Matt Ridley is the author of provocative books on evolution, genetics and society. His books have sold over a million copies, been translated into thirty languages, and have won several awards.
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His new book How Innovation Works is now available in the UK as well as in the US and Canada.
My Times column on a shocking case of European policy cover-up over bees and insecticides:
Is the European Commission determined to dim the Enlightenment? I ask this because its behaviour in one specific instance goes so utterly with dogma and against evidence as to suggest that there is no longer even a pretence of respect for reason left in Brussels. It concerns bees.
My Times column on dietary intolerance:
I suggest you finish your breakfast before reading this column.
My Times column on Douglas Carswell's book Rebel:
I am writing this from the Netherlands, where one of the most gruesome paintings in the Rijksmuseum, by Jan de Baen, depicts the eviscerated bodies of the de Witt brothers, hanging upside down after the mob had killed them and then roasted and eaten their livers in 1672. It is an episode mentioned in a new book published this week by Douglas Carswell, MP, called Rebel, in which he wrestles with an eternal dilemma: why populist revolutions sometimes bring tyranny.
"It is wrong to describe this as Islamic terrorism. It is Islamist terrorism. It is a perversion of a great faith.” This is what the prime minister said in parliament after the attack on Westminster Bridge that killed three tourists and a policeman. While I completely accept that the sins of extremists should never be visited on the vast majority of moderate believers, I am increasingly uneasy about how we handle the connection between religion and extremism. The ideology to which Khalid Masood was converted in prison may indeed be a perversion of Islam, but it is a version of it. We should not shy away from saying so.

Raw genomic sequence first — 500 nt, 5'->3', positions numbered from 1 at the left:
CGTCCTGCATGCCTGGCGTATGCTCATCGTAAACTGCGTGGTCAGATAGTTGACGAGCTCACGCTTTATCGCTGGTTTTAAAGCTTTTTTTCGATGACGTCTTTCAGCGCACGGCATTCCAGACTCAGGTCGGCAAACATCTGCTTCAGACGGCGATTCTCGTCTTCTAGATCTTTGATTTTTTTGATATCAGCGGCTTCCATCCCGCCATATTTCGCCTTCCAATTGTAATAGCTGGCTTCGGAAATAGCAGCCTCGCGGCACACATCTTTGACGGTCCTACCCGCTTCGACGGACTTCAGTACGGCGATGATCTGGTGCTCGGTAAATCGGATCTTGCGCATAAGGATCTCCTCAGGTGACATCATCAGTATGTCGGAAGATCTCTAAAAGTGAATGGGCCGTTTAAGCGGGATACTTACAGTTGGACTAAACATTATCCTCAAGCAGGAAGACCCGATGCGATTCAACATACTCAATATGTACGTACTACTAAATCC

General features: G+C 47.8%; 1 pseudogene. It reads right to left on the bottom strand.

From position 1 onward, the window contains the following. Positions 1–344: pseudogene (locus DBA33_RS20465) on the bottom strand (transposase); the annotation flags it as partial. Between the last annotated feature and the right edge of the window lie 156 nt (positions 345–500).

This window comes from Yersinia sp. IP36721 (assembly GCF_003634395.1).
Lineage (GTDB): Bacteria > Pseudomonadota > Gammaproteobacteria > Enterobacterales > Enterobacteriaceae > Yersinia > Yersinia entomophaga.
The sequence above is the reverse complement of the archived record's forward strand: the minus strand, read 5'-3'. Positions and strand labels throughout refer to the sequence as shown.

After Nice, Maajid Nawaz of the Quilliam Foundation wrote that saying such terrorism has nothing to do with Islam (as some do) is as dangerous as stating that it has everything to do with Islam. The terrorists in London, Paris, Brussels, Nice, Munich, Berlin, Würzburg, Ansbach, Orlando, San Bernardino, Sydney, Bali, New York, Bombay and many other places have been white, black and brown, rich, poor and middle class, male and female, gay and straight, immigrant and native, young and (now) older. The one thing they have in common is that they had been radicalised by religious preachers claiming to interpret the Koran.
Moreover, while a few sick individuals find within Islam justification for murder and terror, a far larger number find justification for misogyny and intolerance. We must be allowed to say this without being thought to criticise Muslims as people.
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